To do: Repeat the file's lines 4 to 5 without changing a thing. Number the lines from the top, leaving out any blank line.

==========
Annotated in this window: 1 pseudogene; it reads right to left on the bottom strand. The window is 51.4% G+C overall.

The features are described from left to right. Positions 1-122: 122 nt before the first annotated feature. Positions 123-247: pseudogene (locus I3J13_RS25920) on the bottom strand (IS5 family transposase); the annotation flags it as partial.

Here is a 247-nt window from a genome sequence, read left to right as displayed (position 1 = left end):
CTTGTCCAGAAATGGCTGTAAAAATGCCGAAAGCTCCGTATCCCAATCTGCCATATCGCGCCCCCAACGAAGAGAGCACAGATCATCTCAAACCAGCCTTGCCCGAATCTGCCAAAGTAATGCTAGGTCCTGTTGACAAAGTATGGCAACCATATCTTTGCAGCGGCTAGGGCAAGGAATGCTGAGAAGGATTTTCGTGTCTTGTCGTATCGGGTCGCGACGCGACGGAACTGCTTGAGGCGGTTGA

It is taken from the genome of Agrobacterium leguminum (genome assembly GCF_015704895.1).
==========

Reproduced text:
CTTGTCCAGAAATGGCTGTAAAAATGCCGAAAGCTCCGTATCCCAATCTGCCATATCGCGCCCCCAACGAAGAGAGCACAGATCATCTCAAACCAGCCTTGCCCGAATCTGCCAAAGTAATGCTAGGTCCTGTTGACAAAGTATGGCAACCATATCTTTGCAGCGGCTAGGGCAAGGAATGCTGAGAAGGATTTTCGTGTCTTGTCGTATCGGGTCGCGACGCGACGGAACTGCTTGAGGCGGTTGA

It is taken from the genome of Agrobacterium leguminum (genome assembly GCF_015704895.1).